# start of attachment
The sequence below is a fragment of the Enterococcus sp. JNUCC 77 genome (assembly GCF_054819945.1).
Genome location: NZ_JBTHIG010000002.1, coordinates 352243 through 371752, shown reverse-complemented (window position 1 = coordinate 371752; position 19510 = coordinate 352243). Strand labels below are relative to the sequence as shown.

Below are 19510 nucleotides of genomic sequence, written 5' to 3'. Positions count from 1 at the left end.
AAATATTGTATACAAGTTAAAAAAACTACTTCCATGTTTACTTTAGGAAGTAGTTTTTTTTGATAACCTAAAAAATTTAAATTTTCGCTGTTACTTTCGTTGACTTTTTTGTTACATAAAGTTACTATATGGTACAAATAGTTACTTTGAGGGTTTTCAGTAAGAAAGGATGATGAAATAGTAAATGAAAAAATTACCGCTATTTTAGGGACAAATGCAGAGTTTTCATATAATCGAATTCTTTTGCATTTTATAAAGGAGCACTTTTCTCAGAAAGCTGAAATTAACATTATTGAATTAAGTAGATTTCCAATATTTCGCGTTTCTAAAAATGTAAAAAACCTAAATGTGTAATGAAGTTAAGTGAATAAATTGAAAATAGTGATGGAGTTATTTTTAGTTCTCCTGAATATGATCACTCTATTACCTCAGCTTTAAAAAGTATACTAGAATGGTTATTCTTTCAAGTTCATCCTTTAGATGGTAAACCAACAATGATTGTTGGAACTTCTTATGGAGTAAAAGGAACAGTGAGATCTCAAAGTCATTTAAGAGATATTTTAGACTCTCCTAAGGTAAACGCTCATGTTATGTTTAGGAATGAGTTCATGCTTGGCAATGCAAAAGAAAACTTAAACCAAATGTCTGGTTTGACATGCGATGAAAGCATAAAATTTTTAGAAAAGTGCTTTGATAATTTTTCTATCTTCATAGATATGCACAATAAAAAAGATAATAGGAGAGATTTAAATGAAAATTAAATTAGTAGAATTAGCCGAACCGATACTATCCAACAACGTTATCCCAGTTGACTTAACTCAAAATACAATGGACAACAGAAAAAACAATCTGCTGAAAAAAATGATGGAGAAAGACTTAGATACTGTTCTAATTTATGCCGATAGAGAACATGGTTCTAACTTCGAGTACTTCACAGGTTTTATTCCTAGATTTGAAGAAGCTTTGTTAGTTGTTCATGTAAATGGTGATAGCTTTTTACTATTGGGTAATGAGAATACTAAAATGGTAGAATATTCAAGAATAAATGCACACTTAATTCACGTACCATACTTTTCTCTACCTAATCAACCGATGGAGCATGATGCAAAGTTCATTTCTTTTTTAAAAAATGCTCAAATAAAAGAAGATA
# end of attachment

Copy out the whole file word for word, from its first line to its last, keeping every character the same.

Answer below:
The sequence below is a fragment of the Enterococcus sp. JNUCC 77 genome (assembly GCF_054819945.1).
Genome location: NZ_JBTHIG010000002.1, coordinates 352243 through 371752, shown reverse-complemented (window position 1 = coordinate 371752; position 19510 = coordinate 352243). Strand labels below are relative to the sequence as shown.

Below are 19510 nucleotides of genomic sequence, written 5' to 3'. Positions count from 1 at the left end.
AAATATTGTATACAAGTTAAAAAAACTACTTCCATGTTTACTTTAGGAAGTAGTTTTTTTTGATAACCTAAAAAATTTAAATTTTCGCTGTTACTTTCGTTGACTTTTTTGTTACATAAAGTTACTATATGGTACAAATAGTTACTTTGAGGGTTTTCAGTAAGAAAGGATGATGAAATAGTAAATGAAAAAATTACCGCTATTTTAGGGACAAATGCAGAGTTTTCATATAATCGAATTCTTTTGCATTTTATAAAGGAGCACTTTTCTCAGAAAGCTGAAATTAACATTATTGAATTAAGTAGATTTCCAATATTTCGCGTTTCTAAAAATGTAAAAAACCTAAATGTGTAATGAAGTTAAGTGAATAAATTGAAAATAGTGATGGAGTTATTTTTAGTTCTCCTGAATATGATCACTCTATTACCTCAGCTTTAAAAAGTATACTAGAATGGTTATTCTTTCAAGTTCATCCTTTAGATGGTAAACCAACAATGATTGTTGGAACTTCTTATGGAGTAAAAGGAACAGTGAGATCTCAAAGTCATTTAAGAGATATTTTAGACTCTCCTAAGGTAAACGCTCATGTTATGTTTAGGAATGAGTTCATGCTTGGCAATGCAAAAGAAAACTTAAACCAAATGTCTGGTTTGACATGCGATGAAAGCATAAAATTTTTAGAAAAGTGCTTTGATAATTTTTCTATCTTCATAGATATGCACAATAAAAAAGATAATAGGAGAGATTTAAATGAAAATTAAATTAGTAGAATTAGCCGAACCGATACTATCCAACAACGTTATCCCAGTTGACTTAACTCAAAATACAATGGACAACAGAAAAAACAATCTGCTGAAAAAAATGATGGAGAAAGACTTAGATACTGTTCTAATTTATGCCGATAGAGAACATGGTTCTAACTTCGAGTACTTCACAGGTTTTATTCCTAGATTTGAAGAAGCTTTGTTAGTTGTTCATGTAAATGGTGATAGCTTTTTACTATTGGGTAATGAGAATACTAAAATGGTAGAATATTCAAGAATAAATGCACACTTAATTCACGTACCATACTTTTCTCTACCTAATCAACCGATGGAGCATGATGCAAAGTTCATTTCTTTTTTAAAAAATGCTCAAATAAAAGAAGATA